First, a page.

What do you think – would you invest $100 a year to help Perth’s transport network grow?

PS the good news is that Mark McGowan announced the Federal financing commitment for Metronet in today’s press (http://www.perthnow.com.au/news/western-australia/23-billion-jobs-boost-for-wa/news-story/b53b044c6aa3848a4c809169a1ea7645)

Car parks vs infill (the debate continues)

Samantha Reece attended the recent Committee for Perth luncheon where Dr Julian Bolleter of Australian Urban Design Research Centre (AUDRC) tested the idea of finding room for density.

Dr Bolleter stated that from 2001 – 2010 Perth had seen the clearance of 351 hectares of land to make way for greenfields development, something that many will argue is simply not sustainable.

But Dr Bolleter provided some other alternatives for accommodating our growing population, which really were quite eye opening.

As he stated, 20% of the Perth suburban core are backyards which equates to 132sqm/person.  In the UK this figure is 75sqm/person.  If the Perth suburban core was to reduce our backyards to 75sqm/person we could accommodate 115,000 new infill homes.

Dr Bolleter then spoke about the fact that 12% of the Perth suburban core is asphalt, which represents 78sqm/person.  These represent car parks and the like.  In Manhattan this ratio is 9sqm/person.  If Perth was just to reduce this ratio to 64sqm/person than this could accommodate 203,000 new infill dwellings.

Freeway reserves represent 20sqm/person and if we could reduce this to 16sqm/person this would accommodate 50,000 new dwellings.  And as Dr Bolleter stated, if we made these light industrial areas, this could generate 95,000 new jobs and allow for the development of affordable housing where people can work and live in the one precinct.

And finally Dr Bolleter examined the golf courses.  At present there is 14sqm/person of golf courses in the core suburban area but when you look at the Mt Lawley golf course, its membership base of 1000 represents 900sqm/member.  With golf club memberships declining, and a golf course in the USA shutting its doors every 48 hours, this is certainly something that could be considered for density.

As Dr Bolleter stated, if we could reduce the golf course ration to 7sqm/person this alone would accommodate another 86,000 infill dwellings.

At the end of the day, it is obvious that there are opportunities to accommodate more houses and people in our city, we just need to be prepared to think outside the box and we were very grateful for Dr Bolleter’s insights and the chance to change our paradigm of thought!

Whilst some of Dr Bolleter’s suggestions would impact on Perth’s declining green space and tree coverage, an already acknowledged issue, rethinking our use of space could open up residential and employment opportunities … and create the demand needed for improved public transport – something that is also essential to Perth’s growth.

What do you think about this concept?

Is it really infill vs greenfields?

Samantha Reece recently MC’d the Future Directions event for the Property Council on the infill vs greenfields debate.

The event came hot on the heels of the Property Council’s Perth Design report which stated that infill only cost the State Government $50,000 while greenfields costs were closer to $150,000.

On the panel were a mix of greenfields and apartment developers as well as LGA representatives and as such the discussion became quite lively.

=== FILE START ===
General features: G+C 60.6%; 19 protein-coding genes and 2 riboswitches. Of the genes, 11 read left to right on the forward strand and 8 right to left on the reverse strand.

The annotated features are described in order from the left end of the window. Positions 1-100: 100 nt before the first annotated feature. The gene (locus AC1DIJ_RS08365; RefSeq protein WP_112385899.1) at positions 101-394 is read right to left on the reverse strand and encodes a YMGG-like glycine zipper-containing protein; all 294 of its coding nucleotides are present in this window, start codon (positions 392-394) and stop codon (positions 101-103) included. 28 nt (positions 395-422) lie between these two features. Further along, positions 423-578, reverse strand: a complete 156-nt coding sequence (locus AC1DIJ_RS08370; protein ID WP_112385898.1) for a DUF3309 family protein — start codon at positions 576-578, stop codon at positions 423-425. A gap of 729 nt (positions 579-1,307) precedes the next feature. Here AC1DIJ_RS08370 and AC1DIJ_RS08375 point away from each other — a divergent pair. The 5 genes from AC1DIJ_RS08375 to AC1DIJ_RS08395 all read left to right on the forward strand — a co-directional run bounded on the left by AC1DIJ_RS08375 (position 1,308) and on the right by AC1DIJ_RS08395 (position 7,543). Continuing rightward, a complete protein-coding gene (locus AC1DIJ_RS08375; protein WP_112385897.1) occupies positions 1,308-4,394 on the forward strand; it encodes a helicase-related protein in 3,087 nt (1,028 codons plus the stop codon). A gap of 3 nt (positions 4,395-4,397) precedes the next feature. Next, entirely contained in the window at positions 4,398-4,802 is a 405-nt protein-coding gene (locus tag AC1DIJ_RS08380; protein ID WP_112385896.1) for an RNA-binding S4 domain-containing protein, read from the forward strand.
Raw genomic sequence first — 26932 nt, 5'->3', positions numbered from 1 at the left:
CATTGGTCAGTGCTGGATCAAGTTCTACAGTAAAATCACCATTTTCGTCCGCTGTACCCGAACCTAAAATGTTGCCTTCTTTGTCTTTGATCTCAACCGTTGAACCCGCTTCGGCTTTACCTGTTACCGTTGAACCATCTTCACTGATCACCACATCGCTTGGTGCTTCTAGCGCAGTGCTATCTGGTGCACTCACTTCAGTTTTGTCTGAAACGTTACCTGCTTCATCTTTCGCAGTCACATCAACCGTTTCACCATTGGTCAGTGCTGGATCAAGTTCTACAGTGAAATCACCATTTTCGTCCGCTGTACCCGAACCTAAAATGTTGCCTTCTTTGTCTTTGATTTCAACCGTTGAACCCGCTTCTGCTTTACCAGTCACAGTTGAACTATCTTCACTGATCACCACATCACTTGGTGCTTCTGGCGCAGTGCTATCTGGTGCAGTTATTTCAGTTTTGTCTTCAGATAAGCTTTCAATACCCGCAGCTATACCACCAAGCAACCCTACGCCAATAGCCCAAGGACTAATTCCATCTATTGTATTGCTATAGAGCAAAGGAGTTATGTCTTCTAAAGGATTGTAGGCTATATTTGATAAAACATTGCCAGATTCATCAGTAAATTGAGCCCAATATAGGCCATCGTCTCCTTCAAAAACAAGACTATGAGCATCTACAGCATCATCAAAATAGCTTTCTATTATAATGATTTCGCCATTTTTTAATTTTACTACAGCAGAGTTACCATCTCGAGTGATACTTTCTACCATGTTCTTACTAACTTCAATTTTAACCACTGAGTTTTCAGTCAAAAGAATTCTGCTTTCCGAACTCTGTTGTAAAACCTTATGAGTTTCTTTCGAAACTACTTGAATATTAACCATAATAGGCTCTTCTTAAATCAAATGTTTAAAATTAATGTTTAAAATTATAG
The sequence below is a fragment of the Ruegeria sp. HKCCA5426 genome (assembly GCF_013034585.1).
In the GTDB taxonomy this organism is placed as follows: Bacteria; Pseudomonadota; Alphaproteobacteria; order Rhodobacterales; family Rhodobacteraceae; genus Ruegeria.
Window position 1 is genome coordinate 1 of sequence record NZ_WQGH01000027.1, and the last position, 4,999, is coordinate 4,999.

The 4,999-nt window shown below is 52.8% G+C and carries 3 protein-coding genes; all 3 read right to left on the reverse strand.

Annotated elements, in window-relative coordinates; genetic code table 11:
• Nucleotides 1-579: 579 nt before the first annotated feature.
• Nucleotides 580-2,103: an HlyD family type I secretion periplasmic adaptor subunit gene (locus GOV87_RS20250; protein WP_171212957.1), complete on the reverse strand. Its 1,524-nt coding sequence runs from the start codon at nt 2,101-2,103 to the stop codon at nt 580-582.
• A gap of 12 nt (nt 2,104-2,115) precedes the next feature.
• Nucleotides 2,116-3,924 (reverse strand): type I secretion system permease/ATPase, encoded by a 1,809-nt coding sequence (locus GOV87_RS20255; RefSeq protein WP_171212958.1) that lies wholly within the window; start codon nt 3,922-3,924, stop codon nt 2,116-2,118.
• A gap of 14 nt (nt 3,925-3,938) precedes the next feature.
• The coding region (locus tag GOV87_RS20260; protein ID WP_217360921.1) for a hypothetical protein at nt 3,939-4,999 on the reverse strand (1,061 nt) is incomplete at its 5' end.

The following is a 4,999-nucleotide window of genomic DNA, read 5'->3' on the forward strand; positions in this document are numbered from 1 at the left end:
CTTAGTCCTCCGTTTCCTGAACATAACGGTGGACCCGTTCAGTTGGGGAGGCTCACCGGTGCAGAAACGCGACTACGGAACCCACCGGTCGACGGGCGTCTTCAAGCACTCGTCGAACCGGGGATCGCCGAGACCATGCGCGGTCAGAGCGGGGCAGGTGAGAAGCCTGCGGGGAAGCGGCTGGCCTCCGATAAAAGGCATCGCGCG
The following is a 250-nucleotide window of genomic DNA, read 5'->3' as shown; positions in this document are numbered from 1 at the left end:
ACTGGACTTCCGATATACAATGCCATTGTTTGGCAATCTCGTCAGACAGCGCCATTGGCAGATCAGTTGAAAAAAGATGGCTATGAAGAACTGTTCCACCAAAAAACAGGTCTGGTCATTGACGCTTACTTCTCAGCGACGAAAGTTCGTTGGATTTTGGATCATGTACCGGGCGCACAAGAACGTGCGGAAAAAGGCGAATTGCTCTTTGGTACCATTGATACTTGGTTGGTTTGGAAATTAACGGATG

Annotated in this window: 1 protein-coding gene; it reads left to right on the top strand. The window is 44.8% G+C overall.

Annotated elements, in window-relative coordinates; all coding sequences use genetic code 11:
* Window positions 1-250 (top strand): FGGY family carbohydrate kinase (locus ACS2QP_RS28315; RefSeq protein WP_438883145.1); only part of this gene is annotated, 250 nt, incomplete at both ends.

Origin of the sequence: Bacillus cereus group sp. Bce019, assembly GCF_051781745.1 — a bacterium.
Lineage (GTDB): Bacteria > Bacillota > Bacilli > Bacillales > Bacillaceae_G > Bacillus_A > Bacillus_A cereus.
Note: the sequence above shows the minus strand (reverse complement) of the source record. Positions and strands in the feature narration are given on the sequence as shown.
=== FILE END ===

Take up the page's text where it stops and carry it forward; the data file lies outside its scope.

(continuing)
Certainly the greenfields developers rebuked Property Council’s statements re the cost of outer ring development and reinforced that often they are the ones that in fact incur the costs of infrastructure.  They also felt that WA led the rest of the nation in terms of the calibre of communities and liveability.

On the other side of the fence, Mayor Brad Pettitt of Fremantle Council spoke of the need to accelerate infill in their CBD in order to sustain the businesses and restaurants, which suffered outside of the non-peak weekend periods.

Certainly Fremantle Council appears to have fully embraced infill (unlike other LGA’s) and their focus on delivering excellence rather than ordinary should be truly encouraged!

But Brad also acknowledged that homes in greenfields could also reflect sustainability principles and Josh Byrne’s home, which is 10 star rated and built for the same cost as an average home, is living proof of this principal.

Interestingly Brad raised the point that maybe we should rate homes with the same star rating as dish washers and fridges, and that this may be the starting point for raising awareness of the true costs of operating an unsustainable home.

However what became quite clear from the panel, was that choice was important.

While Psaros have made it their trademark to focus on sustainable apartments, the likes of Stockland and Cedar Woods are dealing with a variety of buyers and budget certainly is an influencing factor.

Hence both companies seek to have a variety of builders for their projects and while some residents may rate sustainability highly – others may not – and that is their prerogative.

There certainly was a feeling that State Government needs to play a stronger leadership role in championing infill and sustainability and once again Brad felt that if some Councils continued to advocate “the no change” status, that in fact they should be penalised by reduced allocation of State and Federal funding.

Overall there is a growing consciousness of the need to demonstrate best practice and while WA may be still behind the eight ball, times are a changing.  Watch this space!

Many thanks to the panel Dr Brad Pettitt (Mayor Fremantle Council), Col Dutton (Stockland), Chiara Pacifici (Psaros) and John Silla (Cedar Woods).